– Aggressive physician alignment by large healthcare systems in the
NYC metropolitan area
– Rapid growth of large suburban physician organizations
36
Change in Commercial Discharges from
NYC 5-Borough & Westchester
25%
21%
20%
14%
15%
10%
5%
1%
0%
-5%
-1%
-4%
-1%
-2% -3%
-4%
-6%
-10%
-8%
-10%-9%
-15%
-15%
-20%
NYP
North
Shore/LIJ
Continuum
2010 - 2011 (1 year period)
NYU/Joint
Diseases
Montefiore
Mount Sinai
Total 5Boroughs &
Weschester
2007 - 2011 (5 year period)
Source: Truven
37
Demand Model: NYP’s Projected Discharges
140,000
130,538
130,000
120,000
122,483
117,853
110,000
99,499
100,000
113,471
115,411
95,774
97,411
2015
2019
90,000
80,000
70,000
2011
Loosely Managed
Moderately Managed
8 Year Capital Plan
Demand Model assumes that NYP will maintain constant share of the NY 5Borough and Westchester market
38
Projected Financial Impact of Reform on NYP
2011
2012
2013
2014
2015
2016
2017
2018
2019
2020
$
($50 M)
($100 M)
($150 M)
Expanded Medicaid Coverage
Value-Based Payments
($200 M)
Fiscal Cliff (DCI cut)
Readmissions
($250 M)
2% Reduction in Medicaid Reimbursement Rates
Medicaid Elimination of Trend Factor
Sequestration
($300 M)
Employer Benefit Costs
DSH Reductions
Medicare Market Basket Adjustments
($350 M)
($400 M)
39
NYC Key Competitors
NYP
Hackensack
Montefiore
Mount Sinai
Health System
NYU
NSLIJ
MSKCC
Strategic Tension: Clinical Demand vs Business
Profitability
Clinical Program
Analysis
Strategic
Business Analysis
Epidemiology /
Biostatistics
Finance / Policy
Modeling
Modeling
Evaluation
Evaluation
41
42
Two Choices
To Achieve Our Vision, NYP’s Business Model Is Built Around
6 Strategic Initiatives
44
Strengthening Health and Wellbeing at NYP
Reaching multiple populations…
 Employees
 National
 Corporate
 International
- National
 Regional Health Collaborative
- International
…of all health statuses…
 Healthy
 Acute Illness
 Chronic Illness
…to deliver comprehensive care
 Primary prevention
 Acute episode
 Tertiary prevention
HEALTH IT
* 2017 represents when programs will be fully operational and mature
Health and Wellbeing at NYP
 Primary Prevention
– To protect individuals
from developing
disease
Clinical Transformation: 360°
Focus
Health & Wellbeing
Acute
Care
 Tertiary Prevention
– To manage
complicated, longterm health problems
and prevent disease
progression
Primary
Prevention
Tertiary
Prevention
Care Coordination
Patient Engagement
Program Evaluation & Outcomes
Engage Staff & Patients
Staff, Patient & Family Engagement
Staff, Patient & Family Engagement
Culture
Patient Care
Goal: To develop staff programs and
practices that align with NYP’s values
Goal: To enable patients to become more
involved in their care by providing them
with education and other necessary tools
Environment of Care
Goal: To improve quality of care and
the patient experience by involving
patients and families in policies,
programs, and changes in care delivery
Community
Goal: To enhance population health by
partnering with community based
organizations
Making Care Better
A comprehensive, interdisciplinary redesign of clinical systems and
processes to deliver greater value across the care continuum
Key Concepts
Promote integrated, team-based care
Align people, process and technology
Results
Measurably improve quality
Reduce waste, variation and duplication
48
MAKING CARE BETTER: Standardize and Coordinate
Care & Practice within a Safe and Highly Reliable Culture
Provide Highly Reliable
Innovative Care
Deliver & Demonstrate
Value
DOCUMENT
PCP & referring MD (external)
NYP Care team
Admitting diagnosis
Initial screening by care coordinator
UTILIZE
Daily interdisciplinary rounds
Discharge bundle
DETERMINE
Availability & appropriateness of clinical pathway
Eligibility for hospital ambulation
Eligibility for palliative care
EDUCATE
NQF Teachback on patients for self-management skills
Patients regarding portals (mynyp.org)
COMMUNICATE
Communication about errors
Communication openness
49
ACO Governance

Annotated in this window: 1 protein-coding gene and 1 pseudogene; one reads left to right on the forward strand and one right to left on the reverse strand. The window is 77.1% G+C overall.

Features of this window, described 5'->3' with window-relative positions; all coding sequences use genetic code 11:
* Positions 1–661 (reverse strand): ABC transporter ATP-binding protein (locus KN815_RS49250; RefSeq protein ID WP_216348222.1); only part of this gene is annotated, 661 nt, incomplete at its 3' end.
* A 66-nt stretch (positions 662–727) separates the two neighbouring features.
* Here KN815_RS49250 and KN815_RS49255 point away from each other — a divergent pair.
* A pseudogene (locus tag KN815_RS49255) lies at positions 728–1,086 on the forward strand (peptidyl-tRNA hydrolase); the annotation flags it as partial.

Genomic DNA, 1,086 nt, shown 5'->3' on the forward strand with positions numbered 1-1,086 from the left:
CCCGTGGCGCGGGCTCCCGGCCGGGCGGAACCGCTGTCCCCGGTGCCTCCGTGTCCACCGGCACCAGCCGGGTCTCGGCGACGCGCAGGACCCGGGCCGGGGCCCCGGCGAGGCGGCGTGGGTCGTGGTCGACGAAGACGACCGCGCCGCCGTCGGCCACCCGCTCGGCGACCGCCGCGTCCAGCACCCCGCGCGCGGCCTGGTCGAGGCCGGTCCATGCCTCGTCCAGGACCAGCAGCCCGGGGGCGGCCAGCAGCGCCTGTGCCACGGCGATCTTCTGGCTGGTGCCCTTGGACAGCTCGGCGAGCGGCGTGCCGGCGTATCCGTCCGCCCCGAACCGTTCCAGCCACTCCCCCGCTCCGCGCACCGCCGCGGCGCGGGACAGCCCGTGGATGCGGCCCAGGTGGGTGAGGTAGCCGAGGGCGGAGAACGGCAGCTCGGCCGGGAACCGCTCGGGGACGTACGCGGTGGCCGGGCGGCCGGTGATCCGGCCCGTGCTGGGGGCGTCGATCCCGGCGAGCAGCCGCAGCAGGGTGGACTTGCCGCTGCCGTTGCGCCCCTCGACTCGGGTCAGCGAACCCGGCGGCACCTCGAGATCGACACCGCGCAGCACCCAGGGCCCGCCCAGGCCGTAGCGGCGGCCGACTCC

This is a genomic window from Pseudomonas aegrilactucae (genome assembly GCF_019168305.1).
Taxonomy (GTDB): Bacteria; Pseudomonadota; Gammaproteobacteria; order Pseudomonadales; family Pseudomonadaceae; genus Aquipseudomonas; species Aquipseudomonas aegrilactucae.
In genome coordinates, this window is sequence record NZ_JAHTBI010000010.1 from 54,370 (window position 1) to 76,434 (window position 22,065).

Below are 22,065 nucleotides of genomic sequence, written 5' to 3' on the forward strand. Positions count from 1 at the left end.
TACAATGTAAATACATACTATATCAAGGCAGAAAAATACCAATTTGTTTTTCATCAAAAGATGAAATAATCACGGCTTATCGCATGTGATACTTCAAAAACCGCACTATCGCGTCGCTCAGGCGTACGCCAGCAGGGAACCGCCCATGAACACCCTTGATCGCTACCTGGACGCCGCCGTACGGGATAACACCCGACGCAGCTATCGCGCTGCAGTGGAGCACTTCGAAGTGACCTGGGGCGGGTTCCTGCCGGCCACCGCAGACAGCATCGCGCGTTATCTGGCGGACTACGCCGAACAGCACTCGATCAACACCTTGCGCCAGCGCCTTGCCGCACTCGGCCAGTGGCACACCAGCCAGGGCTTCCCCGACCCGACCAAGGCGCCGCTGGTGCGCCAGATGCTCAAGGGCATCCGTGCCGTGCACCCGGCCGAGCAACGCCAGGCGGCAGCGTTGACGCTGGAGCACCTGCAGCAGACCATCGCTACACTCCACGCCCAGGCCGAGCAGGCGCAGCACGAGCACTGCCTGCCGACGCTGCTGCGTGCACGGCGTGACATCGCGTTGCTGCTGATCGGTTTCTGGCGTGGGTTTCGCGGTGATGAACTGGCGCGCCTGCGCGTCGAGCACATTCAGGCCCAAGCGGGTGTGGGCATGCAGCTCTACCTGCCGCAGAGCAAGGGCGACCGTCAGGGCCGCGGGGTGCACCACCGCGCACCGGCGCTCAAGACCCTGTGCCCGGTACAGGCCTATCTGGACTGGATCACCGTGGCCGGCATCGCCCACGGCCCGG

NewYork-Presbyterian
Hospital
Weill Cornell
Columbia
Corporate Members
NYP-CU-WCU Integrated Services, LLC
ACO Board of Managers
NYP
Weill Cornell
Participant
Participant
Columbia
Participant
Improve & Expand
Access
Network Development
Manhattan
51
Large Scale Ambulatory Strategies are Needed to Address
Geographic Coverage Needs
Geographic area necessary to reach
~50,000 lives

Source: Truven
52
Management Services
The Future State is an Evolutionary/Hybrid Process
Organizational construct to support an evolutionary model. Rapid change that doesn’t
impact the quality/standards of NYPH. Functions may be at various stages of evolution,
resulting in a hybrid model.
Phase 1 - Build
Growth/Accumulation
(While maintaining certain brand/experience
requirements)
Phase 2 - Assimilation
Integration/Standardization
Phase 3 – Integrated Performance
Unified Brand/
Consistent Delivery of Care/Economies of Scale
53
HERCULES
HERCULES is a key hospital-wide initiative to cut costs & increase efficiencies while
providing the highest-quality, most compassionate care & service to our patients
Goal: Remove $150M of Cost in 3 Years
Clinical
Resource
Optimization
Making Care
Better
• Supply alternatives
• Recycling opportunities
• Reduce waste
• LOS
• Benchmarking
Operational • Consolidation potential
Excellence • Slowing growth rate
• Ancillary utilization
• Standardize Care
Supply
• Duplicative testing
• Care Coordination
Utilization
• Practice variability
54
Information Technology and Innovation
 Information Technology
Innovation Center
55
Deliver & Demonstrate
Value
Data Analytics Framework
Governance
• Stewardship
• Data sharing
Data
Standardization
Reporting &
Monitoring
• Retrospective
& Real-time
information
• Data Dictionary
• “Source of truth”
• Process &
outcome
measures
• Accountability
• Privacy &
Security
• Population
Management
• Role-based
dashboards
Analytical
Capability
• Descriptive
(what happened?)
• Diagnostic
(why did it
happen?)
• Predictive
(what will happen?)
• Prescriptive
(what should
happen?)
IT
Identify solutions to meet future unmet needs
56
Deliver & Demonstrate
Value
Data Analytics: Physician Reporting
Department, Division, Physician
CMO / Associate CMOs
Division Chiefs
Attendings
Flow of Information and
Accountability
Department Chair
Residents
57
Data Analytics: Nursing Unit
Provide Highly Reliable
Innovative Care
Deliver & Demonstrate
Value
HERCULES Status as of July 22, 2014
Project Status (in milllions)
$60.87
$58.70
$60.00
$5.94
$5.94
$45.00
$23.80
$23.66
Planned
Underway
$30.00
Done
$21.63
$0.67
$6.63
$15.00
$16.20
$4.00
$11.55
$1.17
$1.52
$14.33
$11.49
$31.10
$29.10
$0.10
$4.55
$11.11
$8.83
$6.84
$1.10
$Operational Excellence
Making Care Better/Patient
Flow
Supply Utilization
Clinical Resource
Optimization
Grand Total
Prior Month Total
59
60